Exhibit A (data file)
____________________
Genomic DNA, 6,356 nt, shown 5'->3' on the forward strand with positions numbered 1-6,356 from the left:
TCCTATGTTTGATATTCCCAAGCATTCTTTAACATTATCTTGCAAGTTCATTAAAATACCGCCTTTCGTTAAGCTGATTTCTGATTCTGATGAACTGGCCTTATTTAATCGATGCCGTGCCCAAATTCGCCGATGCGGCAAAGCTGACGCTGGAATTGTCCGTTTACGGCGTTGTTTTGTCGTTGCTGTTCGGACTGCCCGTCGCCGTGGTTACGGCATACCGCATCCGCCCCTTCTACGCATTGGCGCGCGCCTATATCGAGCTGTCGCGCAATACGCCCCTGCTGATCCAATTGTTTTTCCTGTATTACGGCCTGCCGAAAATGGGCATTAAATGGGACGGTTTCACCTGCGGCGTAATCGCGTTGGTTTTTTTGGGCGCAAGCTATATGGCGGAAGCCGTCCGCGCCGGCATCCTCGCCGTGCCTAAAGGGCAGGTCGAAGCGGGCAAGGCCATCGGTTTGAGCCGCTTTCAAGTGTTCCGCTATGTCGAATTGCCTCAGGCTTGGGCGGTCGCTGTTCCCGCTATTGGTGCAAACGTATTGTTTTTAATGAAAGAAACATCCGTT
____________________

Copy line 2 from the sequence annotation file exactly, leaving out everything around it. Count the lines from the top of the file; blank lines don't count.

TCCTATGTTTGATATTCCCAAGCATTCTTTAACATTATCTTGCAAGTTCATTAAAATACCGCCTTTCGTTAAGCTGATTTCTGATTCTGATGAACTGGCCTTATTTAATCGATGCCGTGCCCAAATTCGCCGATGCGGCAAAGCTGACGCTGGAATTGTCCGTTTACGGCGTTGTTTTGTCGTTGCTGTTCGGACTGCCCGTCGCCGTGGTTACGGCATACCGCATCCGCCCCTTCTACGCATTGGCGCGCGCCTATATCGAGCTGTCGCGCAATACGCCCCTGCTGATCCAATTGTTTTTCCTGTATTACGGCCTGCCGAAAATGGGCATTAAATGGGACGGTTTCACCTGCGGCGTAATCGCGTTGGTTTTTTTGGGCGCAAGCTATATGGCGGAAGCCGTCCGCGCCGGCATCCTCGCCGTGCCTAAAGGGCAGGTCGAAGCGGGCAAGGCCATCGGTTTGAGCCGCTTTCAAGTGTTCCGCTATGTCGAATTGCCTCAGGCTTGGGCGGTCGCTGTTCCCGCTATTGGTGCAAACGTATTGTTTTTAATGAAAGAAACATCCGTT